“The miracle is not to fly in the air, or to walk on the water, but to walk on the earth”
When I was a boy our family would go up to my grandparent’s house in the distant Northern Minnesota in the town of International Falls several times each summer. This was home to my Grandpa Fred and Grandma Marcella, and it would be the place where I would do most of my growing, both at the time and later on while looking back on it and reflecting.
A trip to my grandparent’s house meant many things to me as a boy, including bountiful feasts of my Grandmother’s home cooking, playing pool and pinball in the basement, and playing Cribbage at the dining room table. It also meant picking fresh vegetables out of the miniature garden that my Grandmother dutifully tended, or the way she would insist on going on mid-day walks to chat with the neighbors about how much I’ve grown since the last visit. But what has become most important to me over the years is that it also meant an opportunity for me to spend time with my Grandfather in nature.
All around my grandparent’s house there was vast and expansive woodlands and fields to wander through as a child where I would learn from my Grandfather which plants were and were not poisonous, how to know if a deer had gone through the path and if any fawns were with them, and where the large boulder creatively nicknamed by me as “Big Rock” was, and how to find my way there and back. We would also go out onto the waters of Lake Ranier and the Rainy River. He would teach me the natural landmarks, where the Walleye liked to hide, and how to properly take a nap on the boat without having your rod go over the edge when a fish took the bait.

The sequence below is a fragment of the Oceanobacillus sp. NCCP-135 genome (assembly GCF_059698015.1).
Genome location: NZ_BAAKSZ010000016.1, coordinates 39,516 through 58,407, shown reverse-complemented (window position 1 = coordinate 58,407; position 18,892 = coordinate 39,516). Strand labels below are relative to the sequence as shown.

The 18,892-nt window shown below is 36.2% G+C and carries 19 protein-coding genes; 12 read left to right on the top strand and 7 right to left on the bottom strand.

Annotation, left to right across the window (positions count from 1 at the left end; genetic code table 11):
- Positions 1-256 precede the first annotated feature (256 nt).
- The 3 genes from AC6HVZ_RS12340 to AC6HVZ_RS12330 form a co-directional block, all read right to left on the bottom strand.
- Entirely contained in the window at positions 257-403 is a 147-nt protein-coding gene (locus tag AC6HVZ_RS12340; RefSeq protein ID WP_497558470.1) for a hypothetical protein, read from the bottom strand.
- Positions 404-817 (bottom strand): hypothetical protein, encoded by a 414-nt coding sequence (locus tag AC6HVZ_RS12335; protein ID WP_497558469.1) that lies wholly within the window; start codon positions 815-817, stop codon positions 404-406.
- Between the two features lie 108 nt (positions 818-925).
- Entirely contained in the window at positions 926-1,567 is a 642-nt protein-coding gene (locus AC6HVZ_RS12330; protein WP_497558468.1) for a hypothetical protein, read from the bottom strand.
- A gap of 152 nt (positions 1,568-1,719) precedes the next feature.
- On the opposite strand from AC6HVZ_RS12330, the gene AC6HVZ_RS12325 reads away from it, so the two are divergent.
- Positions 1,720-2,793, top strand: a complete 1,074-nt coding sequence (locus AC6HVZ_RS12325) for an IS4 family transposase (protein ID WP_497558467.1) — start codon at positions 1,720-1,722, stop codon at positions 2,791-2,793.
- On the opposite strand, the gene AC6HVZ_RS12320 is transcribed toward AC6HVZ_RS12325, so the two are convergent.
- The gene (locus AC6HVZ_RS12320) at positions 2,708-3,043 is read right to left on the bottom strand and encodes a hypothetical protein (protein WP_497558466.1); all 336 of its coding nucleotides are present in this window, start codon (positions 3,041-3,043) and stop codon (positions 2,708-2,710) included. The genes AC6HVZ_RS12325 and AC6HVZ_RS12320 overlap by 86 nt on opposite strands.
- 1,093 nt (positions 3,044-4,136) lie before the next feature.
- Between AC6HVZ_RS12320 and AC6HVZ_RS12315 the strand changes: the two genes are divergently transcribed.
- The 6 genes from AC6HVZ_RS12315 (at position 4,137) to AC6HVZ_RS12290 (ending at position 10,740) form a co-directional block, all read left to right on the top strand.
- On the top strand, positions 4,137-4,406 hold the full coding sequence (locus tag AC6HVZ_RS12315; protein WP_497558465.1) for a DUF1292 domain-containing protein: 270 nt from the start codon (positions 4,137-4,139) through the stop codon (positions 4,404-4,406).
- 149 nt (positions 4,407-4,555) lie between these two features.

It was during one of these fishing excursions in the middle of the summer that my Grandfather would hint at his philosophy towards nature. On a particularly blistering July day it was only the two of us out on our small boat in the middle of the motionlessly flat lake, waiting for the fasting fish to break their spiritual resolution. We had both taken our shirts and socks off to try and cope with the heat, and sipped on the cold Sprites that my Grandmother had packed for us. During a quiet spell my Grandfather got a far off look in his eye and simply said, “It’s beautiful, all of it, isn’t it, Cooper?”
The profound meaning of this statement was certainly loss on me at the time, but in retrospect it is something that has truly lasted with me. My Grandfather saw being in nature as more than just pastime recreation, something there to be used for our own means of entertainment, to him it was an art and a connection to something deeper. I believe he knew humanity’s place on the earth and it is his beliefs that now live on in me.